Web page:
History 1493 – Fall 2020/Dr. Bogaski
The first paper will be a 1000-word essay based on primary sources that address “Freedom and its Challenges” for African Americans following the Civil War. Your task is to use the primary sources listed below to develop an original argument. Imagine your audience as intelligent readers craving new knowledge about the past, but unfamiliar with these documents. What can you tell them about the sources that will deepen their understanding of American history generally and of these events in particular?
Primary Sources (Available on Canvas and by clicking below):
- Excerpts from The Black Codes of Mississippi (1865)
- “Jourdan Anderson to his old master” (1865)
- Frederick Douglass, “What the Black Man Wants” (1865)
- Testimony on the Ku Klux Klan in Congressional Hearing (1872)
- Ida B. Wells, “Lynch Law in America” (1900)
Requirements and Deadlines
- You must submit your paper to Canvas for your discussion section no later than 11:59 p.m. on Thursday, September 17th.
- The paper should be submitted as a Word document
- This paper should be approximately 1000 words long (around 3-4 pages).
- You must integrate and analyze a minimum of three of the above sources in your paper
- This paper is worth 100 points.
- All papers must include footnotes formatted according to the Chicago Manual of Style. See the Citation Guide on Canvas and at http://explorehistory.ou.edu/wp-content/uploads/2013/07/CitationGuide2014.pdf.
Writing the Essay
Your grade for the first paper centers around these three categories:
- Thesis: First, we focus on the clarity of your thesis by asking the following questions: Is there a thesis? Is it an intelligent thesis informed by your critical examination of primary sources? Does it contain a challenging claim and specific support? We reward students who attempt to craft a thesis based on our discussions and the “Crafting a Thesis Statement” model (http://explorehistory.ou.edu/thesis/).
- Quality and Analysis of the Evidence: You should use specific examples from the documents. We ask how effective you were in choosing examples and connecting them to your thesis. You are not expected to provide a summary of the documents. We pay attention to your ability to bring the documents into conversation with each other. Do you situate evidence in historic context, drawing on lectures, readings and discussions? Have you integrated quotations from the evidence effectively as discussed in http://explorehistory.ou.edu/integrating-quotations-chop-blend-digest/).
- Structure and Style: The best argument can be undermined by poor writing—weak topic sentences, disjointed paragraph structure, awkward phrasing, excessive or inadequate quotations, a feeble vocabulary, or typos. Do you unify each paragraph with a strong topic sentence and arrange them in a sequence that builds toward your strongest claims? We will not mark every error while grading. Rather, we mark representative examples of often repeated mistakes. Improper citations result in an automatic grade reduction.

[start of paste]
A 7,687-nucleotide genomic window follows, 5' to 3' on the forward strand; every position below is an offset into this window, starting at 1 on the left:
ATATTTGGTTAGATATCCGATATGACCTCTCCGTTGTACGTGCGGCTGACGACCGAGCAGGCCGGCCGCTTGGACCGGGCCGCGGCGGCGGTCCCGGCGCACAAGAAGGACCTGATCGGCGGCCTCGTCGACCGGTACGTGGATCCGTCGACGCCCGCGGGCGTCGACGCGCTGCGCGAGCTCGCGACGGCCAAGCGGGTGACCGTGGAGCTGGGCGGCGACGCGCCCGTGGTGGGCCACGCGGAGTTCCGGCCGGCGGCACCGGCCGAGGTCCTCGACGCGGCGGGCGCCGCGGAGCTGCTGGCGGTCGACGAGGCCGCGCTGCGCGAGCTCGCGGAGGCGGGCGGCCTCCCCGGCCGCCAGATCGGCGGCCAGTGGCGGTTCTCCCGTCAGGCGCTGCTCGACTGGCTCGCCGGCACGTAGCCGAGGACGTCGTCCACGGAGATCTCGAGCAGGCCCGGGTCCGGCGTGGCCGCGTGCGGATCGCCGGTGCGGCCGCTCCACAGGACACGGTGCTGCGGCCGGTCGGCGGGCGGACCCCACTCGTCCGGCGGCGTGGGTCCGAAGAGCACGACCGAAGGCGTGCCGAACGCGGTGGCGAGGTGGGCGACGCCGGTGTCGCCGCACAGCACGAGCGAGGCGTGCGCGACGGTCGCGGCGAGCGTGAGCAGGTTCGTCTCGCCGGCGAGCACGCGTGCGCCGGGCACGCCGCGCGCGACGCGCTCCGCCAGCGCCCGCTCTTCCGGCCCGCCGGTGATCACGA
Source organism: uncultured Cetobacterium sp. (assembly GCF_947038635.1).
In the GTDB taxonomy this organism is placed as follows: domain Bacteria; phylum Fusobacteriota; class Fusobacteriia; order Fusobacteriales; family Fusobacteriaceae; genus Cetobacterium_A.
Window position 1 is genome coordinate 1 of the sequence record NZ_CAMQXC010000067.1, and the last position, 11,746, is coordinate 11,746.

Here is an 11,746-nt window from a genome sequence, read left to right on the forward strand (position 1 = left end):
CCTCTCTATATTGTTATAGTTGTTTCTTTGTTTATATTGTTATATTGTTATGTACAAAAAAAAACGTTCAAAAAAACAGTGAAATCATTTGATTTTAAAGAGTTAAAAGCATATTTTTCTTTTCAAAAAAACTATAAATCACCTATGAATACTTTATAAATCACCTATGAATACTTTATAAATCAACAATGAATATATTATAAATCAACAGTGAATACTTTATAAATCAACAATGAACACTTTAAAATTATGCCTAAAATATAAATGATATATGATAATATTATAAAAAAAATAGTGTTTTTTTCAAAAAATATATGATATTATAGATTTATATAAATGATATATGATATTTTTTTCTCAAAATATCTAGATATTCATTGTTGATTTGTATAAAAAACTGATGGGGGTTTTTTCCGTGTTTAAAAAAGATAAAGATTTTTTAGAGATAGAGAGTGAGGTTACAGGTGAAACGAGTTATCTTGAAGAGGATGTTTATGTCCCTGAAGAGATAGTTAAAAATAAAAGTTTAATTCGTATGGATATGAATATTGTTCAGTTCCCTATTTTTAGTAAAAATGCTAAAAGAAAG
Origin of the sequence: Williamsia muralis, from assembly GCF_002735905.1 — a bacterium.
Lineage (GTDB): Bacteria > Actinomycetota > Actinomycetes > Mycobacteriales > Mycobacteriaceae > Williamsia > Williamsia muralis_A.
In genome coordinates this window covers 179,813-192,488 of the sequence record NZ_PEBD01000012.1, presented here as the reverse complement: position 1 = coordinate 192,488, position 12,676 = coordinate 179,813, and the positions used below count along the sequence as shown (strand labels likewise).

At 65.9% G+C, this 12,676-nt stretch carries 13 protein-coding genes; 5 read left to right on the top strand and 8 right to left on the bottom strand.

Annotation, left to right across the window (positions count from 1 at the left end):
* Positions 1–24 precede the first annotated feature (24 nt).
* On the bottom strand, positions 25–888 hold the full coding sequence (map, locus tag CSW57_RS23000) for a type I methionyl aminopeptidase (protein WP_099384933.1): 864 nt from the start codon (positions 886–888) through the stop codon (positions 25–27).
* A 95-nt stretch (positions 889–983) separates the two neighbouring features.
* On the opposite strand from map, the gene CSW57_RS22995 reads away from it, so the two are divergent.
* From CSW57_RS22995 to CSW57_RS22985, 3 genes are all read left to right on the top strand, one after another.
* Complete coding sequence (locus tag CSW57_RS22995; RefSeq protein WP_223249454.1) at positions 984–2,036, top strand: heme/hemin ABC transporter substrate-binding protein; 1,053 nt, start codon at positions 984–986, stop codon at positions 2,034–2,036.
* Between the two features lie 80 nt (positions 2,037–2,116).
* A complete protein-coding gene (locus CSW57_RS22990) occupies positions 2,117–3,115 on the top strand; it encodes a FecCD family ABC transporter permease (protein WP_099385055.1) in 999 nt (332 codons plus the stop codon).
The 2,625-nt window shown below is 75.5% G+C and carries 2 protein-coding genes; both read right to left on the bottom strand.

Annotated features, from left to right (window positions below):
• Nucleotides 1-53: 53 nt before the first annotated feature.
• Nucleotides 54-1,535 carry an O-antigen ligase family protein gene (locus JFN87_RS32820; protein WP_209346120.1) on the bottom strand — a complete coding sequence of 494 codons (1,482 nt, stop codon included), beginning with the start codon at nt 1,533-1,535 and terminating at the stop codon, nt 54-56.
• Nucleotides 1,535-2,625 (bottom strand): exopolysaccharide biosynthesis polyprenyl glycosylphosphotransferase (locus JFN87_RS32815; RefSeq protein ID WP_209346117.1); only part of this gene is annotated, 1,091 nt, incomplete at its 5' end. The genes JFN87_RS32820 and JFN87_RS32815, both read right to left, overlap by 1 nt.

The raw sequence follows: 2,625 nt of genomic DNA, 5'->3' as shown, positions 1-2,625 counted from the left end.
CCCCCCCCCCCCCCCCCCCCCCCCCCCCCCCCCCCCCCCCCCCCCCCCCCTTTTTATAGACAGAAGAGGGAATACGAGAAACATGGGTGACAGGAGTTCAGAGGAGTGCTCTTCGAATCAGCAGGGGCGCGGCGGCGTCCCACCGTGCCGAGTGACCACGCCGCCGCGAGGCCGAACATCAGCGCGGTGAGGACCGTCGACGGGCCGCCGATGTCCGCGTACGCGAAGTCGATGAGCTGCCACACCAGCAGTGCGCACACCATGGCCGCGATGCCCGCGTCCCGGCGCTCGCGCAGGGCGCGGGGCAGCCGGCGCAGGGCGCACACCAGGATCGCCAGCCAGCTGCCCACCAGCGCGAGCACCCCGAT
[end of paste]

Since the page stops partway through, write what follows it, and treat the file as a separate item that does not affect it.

Excellent (A: 90 – 100)—The paper is well organized, clear, and precise in regard to thesis, evidence, and writing. It contains a thesis that follows the model we have discussed. Analysis of the documents involves insights that go beyond basic facts. The student is also creative in the examination of the documents and integrates quotations effectively. Analyses tend to be subtle and reflect an awareness of the complexities of the subject. The paper is well organized with clear topic sentences. The paper contains no writing errors and makes expert use of citations.
Good (B: 80 – 89)—The paper is organized, coherent, and technically sound, but provides little additional insight. There might be a weakness in the argument or the student could have done a better job connecting evidence to his or her thesis. Furthermore, although the student provides an effective overview of primary documents, perhaps he or she could have done a better job connecting his or her analysis to the bigger question of what these documents can tell us about the era. The student uses topic sentences inconsistently. Paper also includes some writing, grammatical, or citation errors.
Fair (C: 70 – 79)—The paper reflects a basic understanding of the subject, but it displays an obvious thesis. Alternatively, the thesis does not conform to the model we discussed. Although the paper summarizes the documents, it fails to incorporate specific examples, which makes the paper read more like a simple review of the documents rather than a critical analysis of them. The student might have integrated quotations in parts of the paper but not in others. Finally, the paper may include several common writing/grammatical mistakes.
Poor (D: 60 – 69)—The paper displays some relevant material, but it is generally characterized by weak organization, a vague thesis, numerous writing/factual errors, or confusion. Although the paper discusses some documents, it lacks sufficient evidence for a paper of this scope. There is no engagement with the exercises pertaining to thesis or integrating quotations. The paper may also include numerous writing or grammatical mistakes and display poor use of citations.
Unsatisfactory (F: 0 – 59)—The paper displays little to no engagement with the subject and is in many ways incomplete. The student demonstrates little interaction with the documents and provides a poor argument (or none whatsoever). The paper may include factual errors or value judgments/opinions, further revealing limited interaction with the documents. The paper may include numerous writing/grammatical mistakes. Significantly, you fail to include proper citations. Finally, any paper that contains plagiarized material will receive 0 points; we will report the student to the Office of Academic Integrity.